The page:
“Landscape photography shows spaces within the world, sometimes vast and unending, but other times microscopic. Landscape photographs typically capture the presence of nature but can also focus on man-made features or disturbances of landscapes.” – Wikipedia
Landscape photographers are adventurers who know no limits and push their photo-hunting, wanderlusting souls to extremes so they can capture the drama in nature.
That’s not me. I’m a landscape artist who spends time on the ground pushing my macro lens kit into the next scrubby undergrowth of grass and leaves trying to find what’s hidden among the grass or leaves.
Yet, I do have a hankering for trying to get dramatic shots of nature in the area around my home in Pennsylvania. And, I was on the beach in Miami a few years ago with my 50mm lens wishing I had something with a more robust range of view than the narrow 50mm can afford.
So, I did some research on which lenses are best for nature & wide angle shots for my Canon camera and decided to give the Tokina 11-16mm f2.8 lens a go.
It’s a solid lens, has a great hand feel and doesn’t feel cheap. The angle of view gives me all the drama I want and need when I’m photographing landscapes or even taking photos inside real estate for sale.
For a non-Canon lens, you can’t go wrong with this one. You’ll be able to capture a lot of the foreground and background clearly.
What I really like about it is the amount of scenery I can get in a shot. It lets me get a wide and sweeping view of the scene, but it won’t let me zoom in and really get a close-up.
If you are wanting a lens to focus on an object and not a sweeping view or the ability to get a lot of the foreground and background in a shot, you’ll want to find a lens that has a pretty good zoom capability as well as a fairly wide range of view.
Your kit lens like the Canon EF-S 18-55mm f/3.5-5.6 IS II Lens isn’t a bad lens to use for most landscape shots if you are on a budget. The only drawback is the f-stop range being limited.
The Tokina 11-16mm f2.8 has a better opportunity to get shots in low light – especially when you are using a tripod.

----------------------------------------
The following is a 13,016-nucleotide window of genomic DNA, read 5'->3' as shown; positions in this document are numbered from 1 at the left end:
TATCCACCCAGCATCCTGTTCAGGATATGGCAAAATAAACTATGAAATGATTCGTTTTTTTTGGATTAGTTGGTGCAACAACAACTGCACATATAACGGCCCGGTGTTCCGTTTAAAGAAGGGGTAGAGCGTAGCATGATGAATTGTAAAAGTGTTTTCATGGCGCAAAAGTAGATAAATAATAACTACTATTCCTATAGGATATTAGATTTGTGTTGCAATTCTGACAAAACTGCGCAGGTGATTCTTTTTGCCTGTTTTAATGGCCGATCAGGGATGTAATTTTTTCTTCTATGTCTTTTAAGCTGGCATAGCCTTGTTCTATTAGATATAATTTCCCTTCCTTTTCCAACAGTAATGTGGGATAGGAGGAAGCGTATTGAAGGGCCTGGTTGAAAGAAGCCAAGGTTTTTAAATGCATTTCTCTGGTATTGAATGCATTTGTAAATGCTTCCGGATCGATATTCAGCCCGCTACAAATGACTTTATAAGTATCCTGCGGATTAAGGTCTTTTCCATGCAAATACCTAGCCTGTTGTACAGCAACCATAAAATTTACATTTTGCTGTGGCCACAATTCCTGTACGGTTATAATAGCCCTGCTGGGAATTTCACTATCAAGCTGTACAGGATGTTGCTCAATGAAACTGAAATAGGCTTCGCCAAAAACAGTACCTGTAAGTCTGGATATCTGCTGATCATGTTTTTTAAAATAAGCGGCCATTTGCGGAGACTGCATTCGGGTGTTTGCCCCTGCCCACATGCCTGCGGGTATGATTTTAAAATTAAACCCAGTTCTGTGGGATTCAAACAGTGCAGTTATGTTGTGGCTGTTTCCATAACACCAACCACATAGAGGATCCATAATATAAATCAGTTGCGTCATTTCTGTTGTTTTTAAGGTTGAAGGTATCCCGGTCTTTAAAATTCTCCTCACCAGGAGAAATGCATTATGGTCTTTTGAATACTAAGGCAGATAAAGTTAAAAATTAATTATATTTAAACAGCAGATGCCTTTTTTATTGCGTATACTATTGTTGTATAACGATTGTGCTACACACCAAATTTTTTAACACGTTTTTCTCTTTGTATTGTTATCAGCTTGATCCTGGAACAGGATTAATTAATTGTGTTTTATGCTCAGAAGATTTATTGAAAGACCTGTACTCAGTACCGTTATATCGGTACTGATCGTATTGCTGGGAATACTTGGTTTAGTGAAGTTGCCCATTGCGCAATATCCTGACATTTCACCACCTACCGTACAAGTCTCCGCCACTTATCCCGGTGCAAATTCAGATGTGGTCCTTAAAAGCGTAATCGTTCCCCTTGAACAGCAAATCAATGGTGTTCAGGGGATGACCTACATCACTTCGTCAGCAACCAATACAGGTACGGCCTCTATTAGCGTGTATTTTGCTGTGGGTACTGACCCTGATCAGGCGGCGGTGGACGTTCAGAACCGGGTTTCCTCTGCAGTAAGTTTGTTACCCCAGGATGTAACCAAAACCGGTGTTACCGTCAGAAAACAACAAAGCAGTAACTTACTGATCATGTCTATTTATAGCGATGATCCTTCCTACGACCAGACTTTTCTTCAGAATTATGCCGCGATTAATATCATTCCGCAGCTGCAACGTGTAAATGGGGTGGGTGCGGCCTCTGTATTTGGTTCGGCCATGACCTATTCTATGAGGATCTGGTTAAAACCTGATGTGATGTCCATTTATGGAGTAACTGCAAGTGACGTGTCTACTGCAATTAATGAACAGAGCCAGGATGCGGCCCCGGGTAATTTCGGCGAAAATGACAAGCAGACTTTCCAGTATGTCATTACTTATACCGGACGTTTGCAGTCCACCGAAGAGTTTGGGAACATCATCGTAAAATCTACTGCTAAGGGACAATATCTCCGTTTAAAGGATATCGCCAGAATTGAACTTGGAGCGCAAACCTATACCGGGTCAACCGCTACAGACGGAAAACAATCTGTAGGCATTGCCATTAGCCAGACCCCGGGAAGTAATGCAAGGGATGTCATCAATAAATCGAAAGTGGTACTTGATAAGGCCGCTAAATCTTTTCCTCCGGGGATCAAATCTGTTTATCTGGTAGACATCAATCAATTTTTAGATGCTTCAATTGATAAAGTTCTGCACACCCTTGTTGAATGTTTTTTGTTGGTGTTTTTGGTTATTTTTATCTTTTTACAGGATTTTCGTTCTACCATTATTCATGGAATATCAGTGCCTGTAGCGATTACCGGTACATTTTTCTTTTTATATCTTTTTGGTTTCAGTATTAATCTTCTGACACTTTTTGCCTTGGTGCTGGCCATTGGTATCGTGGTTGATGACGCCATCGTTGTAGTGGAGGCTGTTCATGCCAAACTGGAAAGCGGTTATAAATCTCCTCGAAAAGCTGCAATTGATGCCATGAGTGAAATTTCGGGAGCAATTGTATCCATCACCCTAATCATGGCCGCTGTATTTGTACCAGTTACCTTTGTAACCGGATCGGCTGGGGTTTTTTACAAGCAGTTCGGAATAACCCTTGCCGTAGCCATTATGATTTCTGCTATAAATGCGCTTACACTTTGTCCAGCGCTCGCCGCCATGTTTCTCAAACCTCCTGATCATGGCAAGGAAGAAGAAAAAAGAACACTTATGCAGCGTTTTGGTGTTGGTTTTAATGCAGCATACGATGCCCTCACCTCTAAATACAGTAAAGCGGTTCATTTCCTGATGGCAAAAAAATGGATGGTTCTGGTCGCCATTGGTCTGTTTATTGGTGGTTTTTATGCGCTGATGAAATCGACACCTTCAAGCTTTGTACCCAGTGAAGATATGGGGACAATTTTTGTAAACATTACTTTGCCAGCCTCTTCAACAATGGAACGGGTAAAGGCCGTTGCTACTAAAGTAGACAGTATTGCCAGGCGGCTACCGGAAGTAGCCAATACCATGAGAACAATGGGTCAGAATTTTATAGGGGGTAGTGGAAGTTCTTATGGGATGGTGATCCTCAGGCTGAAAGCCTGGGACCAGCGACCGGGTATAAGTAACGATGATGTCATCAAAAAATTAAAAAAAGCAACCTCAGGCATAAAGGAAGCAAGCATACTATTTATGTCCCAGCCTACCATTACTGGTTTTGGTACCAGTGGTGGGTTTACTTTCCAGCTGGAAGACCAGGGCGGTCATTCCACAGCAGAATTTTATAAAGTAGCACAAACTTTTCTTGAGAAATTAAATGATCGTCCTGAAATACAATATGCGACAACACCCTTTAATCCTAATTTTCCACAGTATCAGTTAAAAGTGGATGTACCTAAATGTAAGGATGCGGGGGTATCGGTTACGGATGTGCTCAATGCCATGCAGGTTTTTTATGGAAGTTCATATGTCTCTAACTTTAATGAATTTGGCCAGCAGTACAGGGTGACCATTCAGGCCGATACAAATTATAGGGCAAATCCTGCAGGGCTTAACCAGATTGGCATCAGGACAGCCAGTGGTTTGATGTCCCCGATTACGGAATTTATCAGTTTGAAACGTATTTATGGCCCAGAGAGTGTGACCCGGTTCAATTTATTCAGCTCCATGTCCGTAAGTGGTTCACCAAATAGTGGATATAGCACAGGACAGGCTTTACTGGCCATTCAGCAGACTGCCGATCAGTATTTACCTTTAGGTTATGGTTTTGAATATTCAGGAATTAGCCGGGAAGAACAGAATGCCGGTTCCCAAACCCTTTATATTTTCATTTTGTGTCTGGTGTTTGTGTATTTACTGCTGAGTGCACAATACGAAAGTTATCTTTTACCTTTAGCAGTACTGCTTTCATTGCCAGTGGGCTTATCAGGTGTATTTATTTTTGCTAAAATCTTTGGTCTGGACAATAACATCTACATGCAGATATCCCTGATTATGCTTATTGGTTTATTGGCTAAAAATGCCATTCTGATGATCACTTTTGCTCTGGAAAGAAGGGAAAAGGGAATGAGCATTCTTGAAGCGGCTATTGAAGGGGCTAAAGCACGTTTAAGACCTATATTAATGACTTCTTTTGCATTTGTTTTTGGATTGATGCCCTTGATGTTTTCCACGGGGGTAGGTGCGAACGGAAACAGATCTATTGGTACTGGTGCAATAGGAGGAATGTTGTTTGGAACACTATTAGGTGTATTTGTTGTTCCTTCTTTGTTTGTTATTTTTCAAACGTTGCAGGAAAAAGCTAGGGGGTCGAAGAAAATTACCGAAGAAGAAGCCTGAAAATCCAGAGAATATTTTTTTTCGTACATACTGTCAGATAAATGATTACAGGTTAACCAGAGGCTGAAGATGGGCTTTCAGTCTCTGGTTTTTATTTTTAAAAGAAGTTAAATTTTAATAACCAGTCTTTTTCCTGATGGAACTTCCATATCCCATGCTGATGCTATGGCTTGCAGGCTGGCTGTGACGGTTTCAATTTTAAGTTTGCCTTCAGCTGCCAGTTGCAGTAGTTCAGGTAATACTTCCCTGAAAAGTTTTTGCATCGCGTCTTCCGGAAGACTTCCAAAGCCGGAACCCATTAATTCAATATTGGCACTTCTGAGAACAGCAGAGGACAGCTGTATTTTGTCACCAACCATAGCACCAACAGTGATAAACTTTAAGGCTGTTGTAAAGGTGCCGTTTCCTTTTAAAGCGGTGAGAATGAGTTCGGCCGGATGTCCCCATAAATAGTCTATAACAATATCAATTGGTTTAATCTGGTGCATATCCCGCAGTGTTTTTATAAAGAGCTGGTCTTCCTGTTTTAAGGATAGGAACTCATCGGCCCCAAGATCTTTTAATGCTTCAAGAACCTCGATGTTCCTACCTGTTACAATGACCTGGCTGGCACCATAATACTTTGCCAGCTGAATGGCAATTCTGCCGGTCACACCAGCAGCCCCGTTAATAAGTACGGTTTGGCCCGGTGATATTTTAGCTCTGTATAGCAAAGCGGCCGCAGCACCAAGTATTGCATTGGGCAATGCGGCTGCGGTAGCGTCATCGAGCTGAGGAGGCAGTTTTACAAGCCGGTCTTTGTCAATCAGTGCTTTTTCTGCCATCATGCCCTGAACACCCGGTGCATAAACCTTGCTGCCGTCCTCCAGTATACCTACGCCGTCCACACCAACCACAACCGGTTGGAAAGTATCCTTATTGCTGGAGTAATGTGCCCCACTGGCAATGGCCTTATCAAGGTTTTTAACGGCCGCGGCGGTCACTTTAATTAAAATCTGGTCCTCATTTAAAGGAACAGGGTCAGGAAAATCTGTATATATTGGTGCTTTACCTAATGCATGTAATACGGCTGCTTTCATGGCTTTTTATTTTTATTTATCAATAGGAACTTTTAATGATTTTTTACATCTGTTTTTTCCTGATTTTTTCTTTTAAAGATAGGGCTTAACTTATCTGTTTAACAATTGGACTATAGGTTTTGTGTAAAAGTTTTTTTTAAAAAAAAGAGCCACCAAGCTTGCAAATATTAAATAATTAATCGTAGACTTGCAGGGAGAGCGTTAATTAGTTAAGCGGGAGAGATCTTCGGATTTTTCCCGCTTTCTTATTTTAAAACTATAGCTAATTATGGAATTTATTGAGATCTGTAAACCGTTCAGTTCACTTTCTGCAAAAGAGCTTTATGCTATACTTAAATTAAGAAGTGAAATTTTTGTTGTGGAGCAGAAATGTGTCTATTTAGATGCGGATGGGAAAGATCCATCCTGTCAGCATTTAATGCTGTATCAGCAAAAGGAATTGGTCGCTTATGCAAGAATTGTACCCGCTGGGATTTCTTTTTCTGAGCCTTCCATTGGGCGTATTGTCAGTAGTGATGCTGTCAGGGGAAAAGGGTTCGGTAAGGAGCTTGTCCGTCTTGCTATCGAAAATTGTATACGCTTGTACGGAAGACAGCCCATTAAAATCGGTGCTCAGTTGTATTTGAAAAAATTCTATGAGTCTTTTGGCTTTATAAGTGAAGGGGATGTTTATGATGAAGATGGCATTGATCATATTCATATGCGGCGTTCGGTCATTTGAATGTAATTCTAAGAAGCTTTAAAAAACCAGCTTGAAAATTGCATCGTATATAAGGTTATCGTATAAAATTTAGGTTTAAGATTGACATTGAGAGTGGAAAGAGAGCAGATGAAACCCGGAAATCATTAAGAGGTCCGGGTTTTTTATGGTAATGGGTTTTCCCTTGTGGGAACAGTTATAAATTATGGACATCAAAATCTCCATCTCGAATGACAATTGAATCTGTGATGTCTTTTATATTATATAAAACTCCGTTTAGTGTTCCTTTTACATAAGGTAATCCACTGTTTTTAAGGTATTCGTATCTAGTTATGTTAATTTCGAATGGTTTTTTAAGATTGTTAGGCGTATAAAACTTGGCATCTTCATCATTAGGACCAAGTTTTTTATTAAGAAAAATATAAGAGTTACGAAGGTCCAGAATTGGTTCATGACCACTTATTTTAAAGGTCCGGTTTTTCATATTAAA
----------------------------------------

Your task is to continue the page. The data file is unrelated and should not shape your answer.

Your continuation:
My landscape photography inspiration is Andrew Wyeth, the painter. His landscape work has the depth of field and imagery I aspire to in my photography. To see some of his paintings, you can find his work here.
You don’t have to try to be like the next great landscape photographer… you see on Instagram. You can find inspiration from painters and other creatives as well.
To be an artist, which I think photographers are, you can draw upon all the genres of art to see how they deal with lighting, mood, creativity in their scenes and so on.
Study your favorite shots in movies – in drawing & sketches – on television – to see what inspires you to make better photos.
These photos are a few of the photos I’ve taken with my Tokina lens on my Canon 50D ( I think… it may have been my 7D).
Pick up a wide-angle lens like the Tokina and head out into nature. Try your hand at different vantage points in your environment… head to a river or water fall and take sweeping shots of the water cascading over the rocks or winding off into the distance.
You’ll love how a wide angle lens like the Tokina 11-16mm lets you set up your shots for a more dramatic view of the landscape!
To buy the Tokina Wide Angle lens for landscape photography, pick it up on Amazon:
Need help mastering landscape photography? Go from average to master with direction from Rob Sheppard.